The @pytest.mark.parametrize marker enables parametrization of arguments for a test function. Here is a typical example of a parametrized test function, checking that a certain input results in an expected output:

1import pytest
3@pytest.mark.parametrize('amount', [0, 100, 500])
4def test_transferFrom_reverts(token, accounts, amount):
5    token.approve(accounts[1], amount, {'from': accounts[0]})
6    assert token.allowance(accounts[0], accounts[1]) == amount

In the example the @parametrize decorator defines three different values for amount. The test_transferFrom_reverts is executed three times using each of them in turn.

You can achieve a similar effect with the @given decorator to automatically generate parametrized tests from a defined range:

1from brownie.test import given, strategy
3@given(amount=strategy('uint', max_value=1000))
4def test_transferFrom_reverts(token, accounts, amount):
5    token.approve(accounts[1], amount, {'from': accounts[0]})
6    assert token.allowance(accounts[0], accounts[1]) == amount

This technique is known as property-based testing. To learn more, read Property-Based Testing.

Testing against Other Projects

The pm fixture provides access to packages that have been installed with the Brownie package manager. Using this fixture, you can write test cases that verify interactions between your project and another project.

pm is a function that accepts a project ID as an argument and returns a Project object. This way you can deploy contracts from the package and deliver them as fixtures to be used in your tests:

2def compound(pm, accounts):
3    ctoken = pm('defi.snakecharmers.eth/compound@1.1.0').CToken
4    yield ctoken.deploy({'from': accounts[0]})

Be sure to add required testing packages to your project dependency list.

Running Tests

To run the complete test suite:

$ brownie test

Or to run a specific test:

$ brownie test tests/test_transfer.py

Test results are saved at build/tests.json. This file holds the results of each test, coverage analysis data, and hashes that are used to determine if any related files have changed since the tests last ran. If you abort test execution early via a KeyboardInterrupt, results are only saved for modules that fully completed.

Only Running Updated Tests

After the test suite has been run once, you can use the --update flag to only repeat tests where changes have occured:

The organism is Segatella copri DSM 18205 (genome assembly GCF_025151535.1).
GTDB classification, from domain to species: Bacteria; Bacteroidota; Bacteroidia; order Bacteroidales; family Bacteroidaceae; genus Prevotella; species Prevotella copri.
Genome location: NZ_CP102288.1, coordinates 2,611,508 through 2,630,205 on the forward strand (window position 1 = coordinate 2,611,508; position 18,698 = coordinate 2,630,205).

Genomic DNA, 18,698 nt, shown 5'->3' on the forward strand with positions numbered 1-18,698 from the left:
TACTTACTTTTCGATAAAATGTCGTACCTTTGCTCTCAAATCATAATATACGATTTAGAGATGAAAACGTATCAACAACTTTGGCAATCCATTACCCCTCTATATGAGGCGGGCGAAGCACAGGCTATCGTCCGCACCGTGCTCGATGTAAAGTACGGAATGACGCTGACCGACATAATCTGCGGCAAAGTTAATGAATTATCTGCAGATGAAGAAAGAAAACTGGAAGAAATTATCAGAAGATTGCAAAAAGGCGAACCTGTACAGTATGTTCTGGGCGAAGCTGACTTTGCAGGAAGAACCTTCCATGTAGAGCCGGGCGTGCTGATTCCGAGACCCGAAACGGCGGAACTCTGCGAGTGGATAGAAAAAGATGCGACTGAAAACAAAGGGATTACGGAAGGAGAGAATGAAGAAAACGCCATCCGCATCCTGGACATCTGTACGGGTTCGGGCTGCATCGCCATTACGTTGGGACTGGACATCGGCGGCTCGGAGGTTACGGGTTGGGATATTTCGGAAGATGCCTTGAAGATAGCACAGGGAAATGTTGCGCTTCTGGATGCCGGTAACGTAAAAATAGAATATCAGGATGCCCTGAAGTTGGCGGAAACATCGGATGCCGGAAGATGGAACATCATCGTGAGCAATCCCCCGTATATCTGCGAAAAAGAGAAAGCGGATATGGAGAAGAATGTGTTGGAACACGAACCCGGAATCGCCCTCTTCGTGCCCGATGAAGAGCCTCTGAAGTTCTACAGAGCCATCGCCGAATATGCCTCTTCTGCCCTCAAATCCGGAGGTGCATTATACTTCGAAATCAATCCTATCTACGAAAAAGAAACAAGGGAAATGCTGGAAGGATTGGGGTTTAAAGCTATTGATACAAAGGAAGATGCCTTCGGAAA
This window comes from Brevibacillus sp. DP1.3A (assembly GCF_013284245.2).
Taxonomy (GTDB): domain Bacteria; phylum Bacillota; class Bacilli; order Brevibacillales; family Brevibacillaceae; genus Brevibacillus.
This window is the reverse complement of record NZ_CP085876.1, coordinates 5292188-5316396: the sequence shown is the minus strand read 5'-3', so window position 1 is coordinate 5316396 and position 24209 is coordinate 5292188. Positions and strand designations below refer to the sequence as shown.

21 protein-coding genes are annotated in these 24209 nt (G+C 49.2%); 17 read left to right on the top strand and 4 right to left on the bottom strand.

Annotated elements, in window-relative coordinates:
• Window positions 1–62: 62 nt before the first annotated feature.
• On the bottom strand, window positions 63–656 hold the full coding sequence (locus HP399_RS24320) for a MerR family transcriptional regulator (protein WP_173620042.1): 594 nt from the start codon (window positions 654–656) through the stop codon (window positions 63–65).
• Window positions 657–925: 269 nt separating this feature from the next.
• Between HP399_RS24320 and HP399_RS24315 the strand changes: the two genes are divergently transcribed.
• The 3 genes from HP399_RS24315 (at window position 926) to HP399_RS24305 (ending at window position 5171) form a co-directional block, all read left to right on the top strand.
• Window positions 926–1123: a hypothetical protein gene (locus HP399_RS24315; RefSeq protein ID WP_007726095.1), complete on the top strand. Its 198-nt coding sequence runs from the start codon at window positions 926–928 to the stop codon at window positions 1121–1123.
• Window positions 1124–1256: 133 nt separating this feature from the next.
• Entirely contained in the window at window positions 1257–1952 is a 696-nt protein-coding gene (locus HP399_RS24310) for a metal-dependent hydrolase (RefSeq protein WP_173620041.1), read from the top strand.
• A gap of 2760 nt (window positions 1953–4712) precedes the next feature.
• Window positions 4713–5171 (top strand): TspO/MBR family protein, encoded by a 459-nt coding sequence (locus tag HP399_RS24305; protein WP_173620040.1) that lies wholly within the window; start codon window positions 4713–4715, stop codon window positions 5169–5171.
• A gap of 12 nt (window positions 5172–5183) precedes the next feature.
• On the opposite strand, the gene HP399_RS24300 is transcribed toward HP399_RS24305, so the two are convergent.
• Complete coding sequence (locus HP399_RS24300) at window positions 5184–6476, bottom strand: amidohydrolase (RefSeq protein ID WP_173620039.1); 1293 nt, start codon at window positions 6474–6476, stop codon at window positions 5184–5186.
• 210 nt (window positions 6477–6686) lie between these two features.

$ brownie test --update

A module must use the module_isolation or fn_isolation fixture in every test function in order to be skipped in this way.

The pytest console output will represent skipped tests with an s, but it will be colored green or red to indicate if the test passed when it last ran.

If coverage analysis is also active, tests that previously completed but were not analyzed will be re-run. The final coverage report will include results for skipped modules.

Brownie compares hashes of the following items to check if a test should be re-run:

  • The bytecode for every contract deployed during execution of the test

  • The AST of the test module

  • The AST of all conftest.py modules that are accessible to the test module

Interactive Debugging

The --interactive flag allows you to debug your project while running your tests:

$ brownie test --interactive

When using interactive mode, Brownie immediately prints the traceback for each failed test and then opens a console. You can interact with the deployed contracts and examine the transaction history to help determine what went wrong.

Once you are finished, type quit() to continue with the next test.

See Inspecting and Debugging Transactions for more information on Brownie’s debugging functionality.

Evaluating Gas Usage

To generate a gas profile report, add the --gas flag:

$ brownie test --gas

When the tests complete, a report will display:

Gas Profile:
Token <Contract>
   ├─ constructor   -  avg: 1099591  low: 1099591  high: 1099591
   ├─ transfer      -  avg:   43017  low:   43017  high:   43017
   └─ approve       -  avg:   21437  low:   21437  high:   21437
Storage <Contract>
   ├─ constructor   -  avg:  211445  low:  211445  high:  211445
   └─ set           -  avg:   21658  low:   21658  high:   21658

Evaluating Coverage

To check your unit test coverage, add the --coverage flag:

$ brownie test --coverage

When the tests complete, a report will display:

contract: Token - 80.8%
  Token.allowance - 100.0%
  Token.approve - 100.0%
  Token.balanceOf - 100.0%
  Token.transfer - 100.0%
  Token.transferFrom - 100.0%
  SafeMath.add - 75.0%
  SafeMath.sub - 75.0%
  Token.<fallback> - 0.0%

Coverage report saved at reports/coverage.json

Brownie outputs a % score for each contract method that you can use to quickly gauge your overall coverage level. A detailed coverage report is also saved in the project’s reports folder, that can be viewed via the Brownie GUI. See Viewing Reports for more information.

You can exclude specific contracts or source files from this report by modifying your project’s configuration file.

Using xdist for Distributed Testing

Brownie is compatible with the pytest-xdist plugin, allowing you to parallelize test execution. In large test suites this can greatly reduce the total runtime.

You may wish to read an overview of how xdist works if you are unfamiliar with the plugin.

To run your tests in parralel, include the -n flag:

$ brownie test -n auto

Tests are distributed to workers on a per-module basis. An isolation fixture must be applied to every test being executed, or xdist will fail after collection. This is because without proper isolation it is impossible to ensure consistent behaviour between test runs.